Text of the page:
In a replay of the run-up to the first Constituent Assembly elections in 2008, the battle for proportional representation is on again in Nepal — delaying the passing of laws necessary to elect the new CA.
The tussle comes a year after the parties let the last CA lapse without convening it in its final days, ostensibly due to the party leaders’ failure to agree on a federal model.
“Our fear is that the composition of the new Assembly will be more regressive, less inclusive, and more anti-federal,” said Dipendra Jha, an advocate at the Supreme Court. Mr. Jha recently challenged the major parties’ plans to hold elections without first delineating the constituencies based on the latest census. Following the Court’s intervention, the government is understood to be preparing to announce a constituency delineation committee soon after the election laws are finalised.
A draft version of the laws to govern the formation of the new CA reduces the number of lawmakers from the previous 601 to 491, which critics say will reduce the presence of women, Madhesis, Dalits and indigenous groups. The provision prompted the UCPN (Maoist) and several Madhes-based parties to change their stance — they had earlier signed an agreement, together with the Nepali Congress and the CPN-UML, to reduce the size of the new CA. The last CA was criticised for being too burdensome on the national treasury.
A cross-party coalition of women is also worried about reduced representation. A CPN-UML lawmaker and leader of the Women’s Caucus on the last CA, Ushakala Rai, told The Hindu that women will reject the election and “launch a struggle” if the parties reduces women’s representation to below 33 per cent.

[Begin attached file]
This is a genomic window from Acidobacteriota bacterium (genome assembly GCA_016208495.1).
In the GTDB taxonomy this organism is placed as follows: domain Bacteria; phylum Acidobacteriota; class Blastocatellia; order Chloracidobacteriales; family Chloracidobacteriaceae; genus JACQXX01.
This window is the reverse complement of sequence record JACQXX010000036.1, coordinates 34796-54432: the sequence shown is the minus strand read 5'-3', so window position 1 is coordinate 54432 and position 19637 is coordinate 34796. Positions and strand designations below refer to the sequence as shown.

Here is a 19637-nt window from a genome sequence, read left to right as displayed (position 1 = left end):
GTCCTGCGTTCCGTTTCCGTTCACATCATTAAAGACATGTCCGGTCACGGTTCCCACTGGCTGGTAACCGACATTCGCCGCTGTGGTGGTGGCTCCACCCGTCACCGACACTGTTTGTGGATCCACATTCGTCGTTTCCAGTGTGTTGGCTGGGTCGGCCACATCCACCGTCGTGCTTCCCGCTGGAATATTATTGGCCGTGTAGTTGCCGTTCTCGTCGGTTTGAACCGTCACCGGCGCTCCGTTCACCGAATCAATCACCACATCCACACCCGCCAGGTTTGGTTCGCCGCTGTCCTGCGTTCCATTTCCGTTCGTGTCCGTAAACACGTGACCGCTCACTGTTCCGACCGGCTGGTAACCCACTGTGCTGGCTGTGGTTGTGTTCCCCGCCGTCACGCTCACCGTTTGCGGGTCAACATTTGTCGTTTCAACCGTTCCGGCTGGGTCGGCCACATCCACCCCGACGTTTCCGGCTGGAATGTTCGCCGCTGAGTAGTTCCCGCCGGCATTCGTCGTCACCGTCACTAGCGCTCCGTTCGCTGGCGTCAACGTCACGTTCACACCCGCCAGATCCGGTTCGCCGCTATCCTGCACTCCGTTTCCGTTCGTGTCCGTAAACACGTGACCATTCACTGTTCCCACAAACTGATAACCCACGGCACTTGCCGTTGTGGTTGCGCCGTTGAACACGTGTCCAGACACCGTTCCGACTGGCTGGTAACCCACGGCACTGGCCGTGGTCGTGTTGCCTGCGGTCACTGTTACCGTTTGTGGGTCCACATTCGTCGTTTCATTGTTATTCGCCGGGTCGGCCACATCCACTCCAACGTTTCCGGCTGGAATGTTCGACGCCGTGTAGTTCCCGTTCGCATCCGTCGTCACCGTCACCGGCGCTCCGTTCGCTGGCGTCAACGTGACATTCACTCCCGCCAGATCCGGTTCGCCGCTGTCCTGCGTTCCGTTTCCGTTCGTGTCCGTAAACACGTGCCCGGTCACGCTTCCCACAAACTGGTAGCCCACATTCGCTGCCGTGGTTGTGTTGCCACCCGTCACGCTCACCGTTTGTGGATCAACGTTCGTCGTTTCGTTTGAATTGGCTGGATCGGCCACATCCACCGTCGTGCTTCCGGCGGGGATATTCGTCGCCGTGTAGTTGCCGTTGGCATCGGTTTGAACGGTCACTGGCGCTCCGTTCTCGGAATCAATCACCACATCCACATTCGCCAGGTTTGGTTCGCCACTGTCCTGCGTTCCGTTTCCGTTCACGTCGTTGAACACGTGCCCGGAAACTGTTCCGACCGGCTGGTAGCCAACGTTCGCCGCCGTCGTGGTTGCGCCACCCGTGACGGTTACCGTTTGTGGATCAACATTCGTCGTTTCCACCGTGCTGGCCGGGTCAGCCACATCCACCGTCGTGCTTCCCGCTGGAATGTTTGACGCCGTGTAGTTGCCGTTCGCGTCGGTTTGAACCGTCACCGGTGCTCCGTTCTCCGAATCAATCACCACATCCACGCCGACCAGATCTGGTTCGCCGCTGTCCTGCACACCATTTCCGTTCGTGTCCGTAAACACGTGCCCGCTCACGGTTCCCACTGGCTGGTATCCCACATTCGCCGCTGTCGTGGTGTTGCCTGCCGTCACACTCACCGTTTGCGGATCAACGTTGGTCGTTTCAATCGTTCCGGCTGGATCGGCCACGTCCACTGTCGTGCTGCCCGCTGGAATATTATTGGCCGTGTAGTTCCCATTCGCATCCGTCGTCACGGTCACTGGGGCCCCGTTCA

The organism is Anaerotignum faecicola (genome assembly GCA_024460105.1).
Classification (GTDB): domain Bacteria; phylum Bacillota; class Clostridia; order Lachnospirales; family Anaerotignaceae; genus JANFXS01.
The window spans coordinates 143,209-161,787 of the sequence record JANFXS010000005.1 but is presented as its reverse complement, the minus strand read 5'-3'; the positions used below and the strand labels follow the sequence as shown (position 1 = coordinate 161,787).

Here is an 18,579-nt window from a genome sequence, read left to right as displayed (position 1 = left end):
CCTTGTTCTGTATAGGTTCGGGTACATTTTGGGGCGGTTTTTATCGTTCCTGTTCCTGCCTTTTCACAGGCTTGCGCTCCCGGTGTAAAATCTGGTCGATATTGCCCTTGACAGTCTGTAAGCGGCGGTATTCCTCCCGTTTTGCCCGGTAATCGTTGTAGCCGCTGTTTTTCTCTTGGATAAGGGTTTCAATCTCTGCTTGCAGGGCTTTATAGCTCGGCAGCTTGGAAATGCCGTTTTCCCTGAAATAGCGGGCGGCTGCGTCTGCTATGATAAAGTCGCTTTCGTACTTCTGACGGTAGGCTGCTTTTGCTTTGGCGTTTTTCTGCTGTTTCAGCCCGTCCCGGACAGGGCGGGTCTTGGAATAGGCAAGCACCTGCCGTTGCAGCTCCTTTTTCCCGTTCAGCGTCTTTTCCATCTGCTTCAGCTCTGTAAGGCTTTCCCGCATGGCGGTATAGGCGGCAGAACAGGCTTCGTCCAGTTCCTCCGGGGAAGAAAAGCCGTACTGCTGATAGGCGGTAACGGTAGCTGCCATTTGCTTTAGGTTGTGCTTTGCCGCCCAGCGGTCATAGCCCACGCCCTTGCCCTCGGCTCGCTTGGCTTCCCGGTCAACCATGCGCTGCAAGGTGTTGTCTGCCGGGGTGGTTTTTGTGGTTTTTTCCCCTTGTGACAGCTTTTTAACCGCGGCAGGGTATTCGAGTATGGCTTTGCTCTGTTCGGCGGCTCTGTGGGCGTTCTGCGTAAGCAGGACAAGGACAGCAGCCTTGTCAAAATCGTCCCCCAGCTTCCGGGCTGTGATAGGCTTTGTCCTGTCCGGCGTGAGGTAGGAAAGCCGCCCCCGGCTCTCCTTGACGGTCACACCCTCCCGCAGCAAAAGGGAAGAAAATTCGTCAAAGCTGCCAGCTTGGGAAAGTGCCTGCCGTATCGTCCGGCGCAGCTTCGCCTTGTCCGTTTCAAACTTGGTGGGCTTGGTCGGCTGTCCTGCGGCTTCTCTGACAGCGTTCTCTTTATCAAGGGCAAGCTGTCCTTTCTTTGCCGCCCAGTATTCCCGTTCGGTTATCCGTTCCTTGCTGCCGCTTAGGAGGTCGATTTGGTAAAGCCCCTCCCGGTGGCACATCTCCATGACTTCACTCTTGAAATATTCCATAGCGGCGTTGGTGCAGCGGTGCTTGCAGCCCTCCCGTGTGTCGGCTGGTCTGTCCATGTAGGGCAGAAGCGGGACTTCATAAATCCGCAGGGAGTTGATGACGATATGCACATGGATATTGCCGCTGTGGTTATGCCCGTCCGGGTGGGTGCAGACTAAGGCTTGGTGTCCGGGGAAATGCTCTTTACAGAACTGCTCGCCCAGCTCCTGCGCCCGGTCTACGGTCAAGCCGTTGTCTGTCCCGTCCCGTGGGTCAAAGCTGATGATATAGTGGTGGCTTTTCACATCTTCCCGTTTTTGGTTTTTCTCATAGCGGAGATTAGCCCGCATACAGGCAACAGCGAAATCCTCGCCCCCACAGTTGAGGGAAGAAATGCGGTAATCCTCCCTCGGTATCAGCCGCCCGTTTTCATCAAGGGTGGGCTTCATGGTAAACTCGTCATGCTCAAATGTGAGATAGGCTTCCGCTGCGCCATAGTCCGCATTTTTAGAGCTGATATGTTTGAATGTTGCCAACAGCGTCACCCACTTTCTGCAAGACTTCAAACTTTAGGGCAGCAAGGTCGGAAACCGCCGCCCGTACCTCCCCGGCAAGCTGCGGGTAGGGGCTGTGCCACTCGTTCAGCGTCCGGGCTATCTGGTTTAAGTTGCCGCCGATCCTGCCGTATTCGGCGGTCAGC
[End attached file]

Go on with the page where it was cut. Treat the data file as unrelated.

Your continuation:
“Women want proportional representation not only in the new Assembly, but also the political mechanism making all decisions these days,” said Ms. Rai.
Disagreements among the parties on election laws have been responsible for the delay in announcing poll dates. Though the Chief Justice-led government was formed in March with declared goals of holding elections by mid-June, the four parties are aiming for a date around November.
Two other issues — whether to bar parties that garner less than a one-per-cent “threshold” of total votes, a provision opposed by fringe parties; and whether to allow those with criminal cases against them to file candidacy — have complicated the negotiations. Given the differences, UCPN (Maoist) chairman Pushpa Kamal Dahal ‘Prachanda’ has suggested reverting to the election laws from 2008.
But that suggestion is not acceptable to all. “We want to address the inclusion issues without raising the size of the Assembly from 491,” said Shankar Pokhrel, secretary of the CPN-UML. This is a stance echoed by leaders of the Nepali Congress as well.
Analysts say the battle over representation reflects the parties’ desire to prevent coalitions of minorities in the future CA, which in its last incarnation saw women, Dalit and indigenous caucuses ready to defy party orders on key constitutional issues.